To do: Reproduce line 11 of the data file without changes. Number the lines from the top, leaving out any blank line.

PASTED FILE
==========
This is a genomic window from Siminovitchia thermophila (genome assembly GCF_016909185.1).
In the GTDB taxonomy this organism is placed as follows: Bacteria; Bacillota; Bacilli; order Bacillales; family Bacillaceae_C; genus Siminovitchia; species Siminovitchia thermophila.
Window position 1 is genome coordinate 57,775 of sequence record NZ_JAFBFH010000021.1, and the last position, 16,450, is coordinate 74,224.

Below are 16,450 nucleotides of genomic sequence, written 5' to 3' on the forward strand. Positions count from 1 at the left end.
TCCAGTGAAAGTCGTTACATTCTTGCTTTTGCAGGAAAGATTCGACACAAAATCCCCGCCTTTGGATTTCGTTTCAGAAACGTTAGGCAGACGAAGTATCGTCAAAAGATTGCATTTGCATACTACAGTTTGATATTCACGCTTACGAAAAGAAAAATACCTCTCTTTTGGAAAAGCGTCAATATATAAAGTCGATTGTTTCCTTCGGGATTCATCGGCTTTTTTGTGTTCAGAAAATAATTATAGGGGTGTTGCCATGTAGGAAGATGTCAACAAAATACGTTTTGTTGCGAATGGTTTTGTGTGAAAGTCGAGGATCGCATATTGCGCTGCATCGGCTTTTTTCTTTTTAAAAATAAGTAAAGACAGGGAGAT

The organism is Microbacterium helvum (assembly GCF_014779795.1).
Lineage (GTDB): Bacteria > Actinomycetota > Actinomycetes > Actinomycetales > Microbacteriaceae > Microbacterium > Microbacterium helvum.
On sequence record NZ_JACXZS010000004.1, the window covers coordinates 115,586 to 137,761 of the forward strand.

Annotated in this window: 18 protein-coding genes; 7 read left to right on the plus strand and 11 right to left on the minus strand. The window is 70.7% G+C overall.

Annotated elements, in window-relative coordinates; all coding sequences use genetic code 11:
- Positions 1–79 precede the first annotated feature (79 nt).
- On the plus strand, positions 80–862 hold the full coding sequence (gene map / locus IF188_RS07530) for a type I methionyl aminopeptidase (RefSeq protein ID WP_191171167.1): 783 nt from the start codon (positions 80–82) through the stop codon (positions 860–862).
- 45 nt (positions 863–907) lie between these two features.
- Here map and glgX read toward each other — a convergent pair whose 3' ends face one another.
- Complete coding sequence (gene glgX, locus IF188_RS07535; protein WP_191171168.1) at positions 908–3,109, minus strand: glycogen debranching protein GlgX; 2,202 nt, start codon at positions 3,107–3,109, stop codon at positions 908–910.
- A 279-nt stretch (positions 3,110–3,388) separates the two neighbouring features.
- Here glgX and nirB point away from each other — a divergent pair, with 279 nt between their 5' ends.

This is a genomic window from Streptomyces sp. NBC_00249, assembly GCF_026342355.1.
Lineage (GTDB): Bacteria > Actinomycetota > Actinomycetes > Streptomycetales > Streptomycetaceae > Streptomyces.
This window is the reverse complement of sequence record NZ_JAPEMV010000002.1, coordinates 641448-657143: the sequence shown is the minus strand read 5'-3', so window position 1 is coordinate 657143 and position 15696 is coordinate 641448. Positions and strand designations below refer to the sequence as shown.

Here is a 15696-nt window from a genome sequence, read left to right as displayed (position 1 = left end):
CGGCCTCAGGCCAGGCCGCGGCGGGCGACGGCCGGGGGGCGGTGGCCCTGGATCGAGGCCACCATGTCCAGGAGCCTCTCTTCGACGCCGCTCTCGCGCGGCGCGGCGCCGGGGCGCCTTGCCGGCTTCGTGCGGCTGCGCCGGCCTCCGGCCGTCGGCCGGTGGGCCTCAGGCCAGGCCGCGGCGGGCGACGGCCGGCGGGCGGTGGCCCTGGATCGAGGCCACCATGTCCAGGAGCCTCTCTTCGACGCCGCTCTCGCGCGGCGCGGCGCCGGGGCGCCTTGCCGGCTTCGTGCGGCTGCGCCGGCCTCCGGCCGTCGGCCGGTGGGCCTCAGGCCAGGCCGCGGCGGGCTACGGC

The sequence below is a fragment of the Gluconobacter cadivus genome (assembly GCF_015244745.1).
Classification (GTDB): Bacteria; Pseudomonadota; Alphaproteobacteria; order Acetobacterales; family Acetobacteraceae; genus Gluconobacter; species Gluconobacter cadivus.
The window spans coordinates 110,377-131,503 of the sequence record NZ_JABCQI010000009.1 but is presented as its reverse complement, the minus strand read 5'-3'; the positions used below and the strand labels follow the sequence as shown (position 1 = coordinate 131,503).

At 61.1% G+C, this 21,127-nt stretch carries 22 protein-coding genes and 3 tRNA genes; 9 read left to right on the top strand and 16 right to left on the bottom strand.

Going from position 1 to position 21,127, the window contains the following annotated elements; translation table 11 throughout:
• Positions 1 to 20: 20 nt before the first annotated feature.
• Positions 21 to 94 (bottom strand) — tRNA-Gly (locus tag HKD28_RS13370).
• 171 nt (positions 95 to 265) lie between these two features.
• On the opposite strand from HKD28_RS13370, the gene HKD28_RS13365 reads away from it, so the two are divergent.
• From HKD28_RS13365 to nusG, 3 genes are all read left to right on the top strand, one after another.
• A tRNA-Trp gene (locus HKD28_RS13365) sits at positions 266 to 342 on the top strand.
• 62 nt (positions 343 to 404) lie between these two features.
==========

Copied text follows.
- Positions 1–79 precede the first annotated feature (79 nt).